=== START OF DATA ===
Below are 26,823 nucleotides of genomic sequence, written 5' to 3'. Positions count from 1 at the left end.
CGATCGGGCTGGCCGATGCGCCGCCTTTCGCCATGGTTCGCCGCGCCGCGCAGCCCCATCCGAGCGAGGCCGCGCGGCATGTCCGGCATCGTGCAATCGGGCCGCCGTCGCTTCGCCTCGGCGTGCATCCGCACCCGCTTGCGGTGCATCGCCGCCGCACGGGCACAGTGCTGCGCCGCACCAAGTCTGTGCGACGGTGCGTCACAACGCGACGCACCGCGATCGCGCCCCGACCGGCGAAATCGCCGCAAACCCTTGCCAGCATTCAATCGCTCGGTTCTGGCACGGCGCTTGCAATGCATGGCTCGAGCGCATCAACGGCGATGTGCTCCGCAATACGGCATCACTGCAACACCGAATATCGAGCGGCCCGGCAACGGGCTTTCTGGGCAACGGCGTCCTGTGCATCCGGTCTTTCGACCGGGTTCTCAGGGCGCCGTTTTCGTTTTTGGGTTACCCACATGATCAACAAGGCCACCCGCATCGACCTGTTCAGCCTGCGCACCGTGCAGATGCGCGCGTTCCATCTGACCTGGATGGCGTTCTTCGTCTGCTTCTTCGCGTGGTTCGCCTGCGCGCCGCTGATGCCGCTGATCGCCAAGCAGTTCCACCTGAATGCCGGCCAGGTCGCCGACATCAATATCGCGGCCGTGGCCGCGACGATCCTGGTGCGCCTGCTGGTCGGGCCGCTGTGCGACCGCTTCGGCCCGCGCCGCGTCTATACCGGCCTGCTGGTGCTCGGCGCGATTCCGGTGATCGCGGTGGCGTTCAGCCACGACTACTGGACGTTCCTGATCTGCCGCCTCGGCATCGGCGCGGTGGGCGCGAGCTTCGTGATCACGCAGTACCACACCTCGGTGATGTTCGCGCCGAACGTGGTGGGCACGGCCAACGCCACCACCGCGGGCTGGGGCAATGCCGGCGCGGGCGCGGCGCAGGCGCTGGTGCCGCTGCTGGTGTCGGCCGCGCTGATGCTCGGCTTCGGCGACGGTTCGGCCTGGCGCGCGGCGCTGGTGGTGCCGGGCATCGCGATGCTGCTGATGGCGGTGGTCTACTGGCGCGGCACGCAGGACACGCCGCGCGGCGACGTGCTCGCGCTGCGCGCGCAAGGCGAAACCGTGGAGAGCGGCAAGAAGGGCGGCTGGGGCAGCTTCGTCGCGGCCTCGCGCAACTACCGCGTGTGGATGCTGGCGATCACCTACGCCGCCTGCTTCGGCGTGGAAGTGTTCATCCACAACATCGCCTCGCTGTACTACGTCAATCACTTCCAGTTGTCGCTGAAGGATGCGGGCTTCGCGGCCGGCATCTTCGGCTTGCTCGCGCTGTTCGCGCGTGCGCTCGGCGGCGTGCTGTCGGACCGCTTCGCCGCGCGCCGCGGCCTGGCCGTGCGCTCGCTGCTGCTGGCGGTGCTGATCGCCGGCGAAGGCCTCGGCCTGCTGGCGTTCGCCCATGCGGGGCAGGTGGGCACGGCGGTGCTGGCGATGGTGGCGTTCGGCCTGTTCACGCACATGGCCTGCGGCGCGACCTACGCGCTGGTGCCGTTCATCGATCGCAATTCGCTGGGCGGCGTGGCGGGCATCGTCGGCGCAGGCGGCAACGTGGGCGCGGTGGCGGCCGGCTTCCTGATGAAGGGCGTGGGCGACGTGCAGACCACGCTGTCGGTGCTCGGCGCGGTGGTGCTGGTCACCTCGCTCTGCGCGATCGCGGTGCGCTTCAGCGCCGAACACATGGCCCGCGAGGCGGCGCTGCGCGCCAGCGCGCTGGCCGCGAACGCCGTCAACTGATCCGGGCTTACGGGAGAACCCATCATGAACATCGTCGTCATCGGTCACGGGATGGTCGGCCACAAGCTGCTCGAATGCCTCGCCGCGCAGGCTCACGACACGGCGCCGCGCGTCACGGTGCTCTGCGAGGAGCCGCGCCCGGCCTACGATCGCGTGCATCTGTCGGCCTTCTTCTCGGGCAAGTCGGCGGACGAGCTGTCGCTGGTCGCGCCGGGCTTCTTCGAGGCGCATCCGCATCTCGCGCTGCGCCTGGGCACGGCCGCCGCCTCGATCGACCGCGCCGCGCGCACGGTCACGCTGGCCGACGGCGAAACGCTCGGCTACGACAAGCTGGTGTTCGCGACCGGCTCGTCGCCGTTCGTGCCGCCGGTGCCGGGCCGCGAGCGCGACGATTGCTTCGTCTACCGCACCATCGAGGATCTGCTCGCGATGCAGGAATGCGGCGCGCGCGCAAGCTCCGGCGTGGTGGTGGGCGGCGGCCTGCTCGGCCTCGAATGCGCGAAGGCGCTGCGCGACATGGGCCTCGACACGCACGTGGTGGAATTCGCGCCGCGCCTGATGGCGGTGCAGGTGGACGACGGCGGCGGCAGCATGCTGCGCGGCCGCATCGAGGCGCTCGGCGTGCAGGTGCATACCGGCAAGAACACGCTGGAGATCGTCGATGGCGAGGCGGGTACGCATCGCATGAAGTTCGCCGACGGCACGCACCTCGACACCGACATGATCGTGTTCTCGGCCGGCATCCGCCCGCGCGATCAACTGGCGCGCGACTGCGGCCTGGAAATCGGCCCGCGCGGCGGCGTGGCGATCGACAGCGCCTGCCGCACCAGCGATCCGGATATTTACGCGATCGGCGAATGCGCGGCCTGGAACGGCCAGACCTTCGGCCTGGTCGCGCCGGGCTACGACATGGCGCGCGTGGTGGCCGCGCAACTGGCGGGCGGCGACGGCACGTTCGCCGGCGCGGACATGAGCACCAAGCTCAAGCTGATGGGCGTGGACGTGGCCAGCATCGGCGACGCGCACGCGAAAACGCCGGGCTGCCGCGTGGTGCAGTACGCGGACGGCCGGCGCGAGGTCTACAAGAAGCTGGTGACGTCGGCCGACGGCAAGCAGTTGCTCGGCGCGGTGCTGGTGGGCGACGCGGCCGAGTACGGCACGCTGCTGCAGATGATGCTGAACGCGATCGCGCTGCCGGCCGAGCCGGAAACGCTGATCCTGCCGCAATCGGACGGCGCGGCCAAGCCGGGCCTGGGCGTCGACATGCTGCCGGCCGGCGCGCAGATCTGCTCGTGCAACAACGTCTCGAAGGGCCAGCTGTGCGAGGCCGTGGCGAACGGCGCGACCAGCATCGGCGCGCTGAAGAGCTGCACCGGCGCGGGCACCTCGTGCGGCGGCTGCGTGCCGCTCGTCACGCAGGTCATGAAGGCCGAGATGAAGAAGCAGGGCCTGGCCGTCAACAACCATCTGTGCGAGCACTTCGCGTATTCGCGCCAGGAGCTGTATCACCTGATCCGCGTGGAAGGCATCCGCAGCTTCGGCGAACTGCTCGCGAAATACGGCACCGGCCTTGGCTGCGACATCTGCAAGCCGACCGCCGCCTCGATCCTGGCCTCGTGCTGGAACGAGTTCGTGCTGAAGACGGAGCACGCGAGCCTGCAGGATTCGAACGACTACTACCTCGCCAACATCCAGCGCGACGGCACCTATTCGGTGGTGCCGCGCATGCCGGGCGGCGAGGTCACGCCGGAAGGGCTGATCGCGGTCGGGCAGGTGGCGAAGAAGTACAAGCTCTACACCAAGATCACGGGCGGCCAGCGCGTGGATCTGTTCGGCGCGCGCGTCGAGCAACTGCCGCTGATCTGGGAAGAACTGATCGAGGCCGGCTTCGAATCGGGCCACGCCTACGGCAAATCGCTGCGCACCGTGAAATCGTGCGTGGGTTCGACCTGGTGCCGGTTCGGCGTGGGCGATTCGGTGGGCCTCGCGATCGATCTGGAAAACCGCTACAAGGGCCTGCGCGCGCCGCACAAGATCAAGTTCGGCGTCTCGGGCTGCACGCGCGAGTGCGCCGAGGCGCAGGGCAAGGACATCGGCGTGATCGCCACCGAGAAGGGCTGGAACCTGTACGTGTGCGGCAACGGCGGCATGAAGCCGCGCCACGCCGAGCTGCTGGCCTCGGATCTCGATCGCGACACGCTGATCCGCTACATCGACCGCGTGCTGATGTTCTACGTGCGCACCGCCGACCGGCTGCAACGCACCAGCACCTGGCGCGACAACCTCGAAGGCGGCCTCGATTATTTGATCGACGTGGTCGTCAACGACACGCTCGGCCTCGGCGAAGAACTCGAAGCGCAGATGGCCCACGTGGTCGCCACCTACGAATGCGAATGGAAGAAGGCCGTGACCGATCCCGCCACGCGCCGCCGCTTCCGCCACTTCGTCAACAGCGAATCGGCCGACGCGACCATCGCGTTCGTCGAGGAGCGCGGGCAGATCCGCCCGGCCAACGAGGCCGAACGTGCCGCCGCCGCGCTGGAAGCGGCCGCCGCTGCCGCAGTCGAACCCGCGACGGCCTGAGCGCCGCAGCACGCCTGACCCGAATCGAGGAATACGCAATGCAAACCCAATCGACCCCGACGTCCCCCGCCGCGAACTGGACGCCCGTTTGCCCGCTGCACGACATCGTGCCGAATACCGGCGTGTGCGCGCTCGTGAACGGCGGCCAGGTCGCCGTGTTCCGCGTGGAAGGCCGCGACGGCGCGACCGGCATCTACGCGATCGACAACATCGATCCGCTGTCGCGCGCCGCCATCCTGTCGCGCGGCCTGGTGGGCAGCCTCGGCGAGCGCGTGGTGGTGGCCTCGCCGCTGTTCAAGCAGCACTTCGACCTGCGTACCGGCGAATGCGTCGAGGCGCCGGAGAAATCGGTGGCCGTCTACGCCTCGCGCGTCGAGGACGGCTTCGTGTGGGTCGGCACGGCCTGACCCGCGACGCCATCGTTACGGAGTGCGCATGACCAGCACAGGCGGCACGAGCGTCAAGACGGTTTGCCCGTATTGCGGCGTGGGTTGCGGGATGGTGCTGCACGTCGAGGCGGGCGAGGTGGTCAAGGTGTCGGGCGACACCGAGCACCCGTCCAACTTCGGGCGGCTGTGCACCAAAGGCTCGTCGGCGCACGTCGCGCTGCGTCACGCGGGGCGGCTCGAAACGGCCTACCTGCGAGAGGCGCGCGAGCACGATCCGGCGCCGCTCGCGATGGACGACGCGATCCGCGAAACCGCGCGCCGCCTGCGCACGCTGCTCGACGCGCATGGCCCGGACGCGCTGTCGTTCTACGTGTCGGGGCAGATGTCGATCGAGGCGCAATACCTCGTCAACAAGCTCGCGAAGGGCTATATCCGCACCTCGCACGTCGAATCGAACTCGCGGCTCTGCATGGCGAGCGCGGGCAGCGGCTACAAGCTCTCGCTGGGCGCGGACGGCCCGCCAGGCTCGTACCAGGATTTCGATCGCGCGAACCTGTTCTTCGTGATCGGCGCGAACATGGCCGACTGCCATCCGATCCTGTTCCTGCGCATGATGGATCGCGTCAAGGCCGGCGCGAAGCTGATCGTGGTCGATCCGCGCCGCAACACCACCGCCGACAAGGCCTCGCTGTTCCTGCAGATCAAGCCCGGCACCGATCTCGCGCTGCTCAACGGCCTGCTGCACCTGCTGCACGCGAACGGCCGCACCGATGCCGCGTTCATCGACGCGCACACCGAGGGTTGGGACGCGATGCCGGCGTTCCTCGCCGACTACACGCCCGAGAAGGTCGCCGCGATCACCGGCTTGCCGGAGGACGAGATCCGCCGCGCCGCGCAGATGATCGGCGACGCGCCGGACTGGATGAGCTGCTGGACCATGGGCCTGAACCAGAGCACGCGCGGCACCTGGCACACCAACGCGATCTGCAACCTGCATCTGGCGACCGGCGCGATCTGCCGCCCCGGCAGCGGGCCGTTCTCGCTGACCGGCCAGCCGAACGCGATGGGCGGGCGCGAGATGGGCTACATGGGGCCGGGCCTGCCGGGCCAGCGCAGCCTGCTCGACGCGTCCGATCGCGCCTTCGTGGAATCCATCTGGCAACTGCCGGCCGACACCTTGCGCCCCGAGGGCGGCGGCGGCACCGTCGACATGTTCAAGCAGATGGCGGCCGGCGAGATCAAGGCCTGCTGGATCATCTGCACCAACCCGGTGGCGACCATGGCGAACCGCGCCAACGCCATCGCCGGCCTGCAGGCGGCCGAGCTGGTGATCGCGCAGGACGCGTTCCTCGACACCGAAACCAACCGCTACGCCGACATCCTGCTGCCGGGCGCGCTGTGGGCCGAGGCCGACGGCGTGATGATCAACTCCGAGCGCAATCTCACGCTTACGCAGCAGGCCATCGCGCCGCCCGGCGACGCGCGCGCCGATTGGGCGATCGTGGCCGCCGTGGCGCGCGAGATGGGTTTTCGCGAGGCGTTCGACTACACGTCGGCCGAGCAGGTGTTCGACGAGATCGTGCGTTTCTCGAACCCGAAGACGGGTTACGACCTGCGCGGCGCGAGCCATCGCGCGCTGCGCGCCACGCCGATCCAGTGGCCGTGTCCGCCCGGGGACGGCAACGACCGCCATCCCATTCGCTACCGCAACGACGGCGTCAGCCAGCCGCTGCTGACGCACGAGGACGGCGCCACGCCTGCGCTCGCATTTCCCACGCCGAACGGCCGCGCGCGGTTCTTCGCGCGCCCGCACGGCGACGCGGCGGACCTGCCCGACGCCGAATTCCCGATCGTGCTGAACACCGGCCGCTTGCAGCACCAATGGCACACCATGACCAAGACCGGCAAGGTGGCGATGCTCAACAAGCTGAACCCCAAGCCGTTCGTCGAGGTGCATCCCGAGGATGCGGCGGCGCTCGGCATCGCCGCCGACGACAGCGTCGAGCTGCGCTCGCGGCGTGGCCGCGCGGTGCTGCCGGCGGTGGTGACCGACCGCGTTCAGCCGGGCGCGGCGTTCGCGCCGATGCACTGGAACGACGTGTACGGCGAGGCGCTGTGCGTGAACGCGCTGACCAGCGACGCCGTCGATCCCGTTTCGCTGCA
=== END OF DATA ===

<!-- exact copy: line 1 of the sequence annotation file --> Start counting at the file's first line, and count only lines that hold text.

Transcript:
Below are 26,823 nucleotides of genomic sequence, written 5' to 3'. Positions count from 1 at the left end.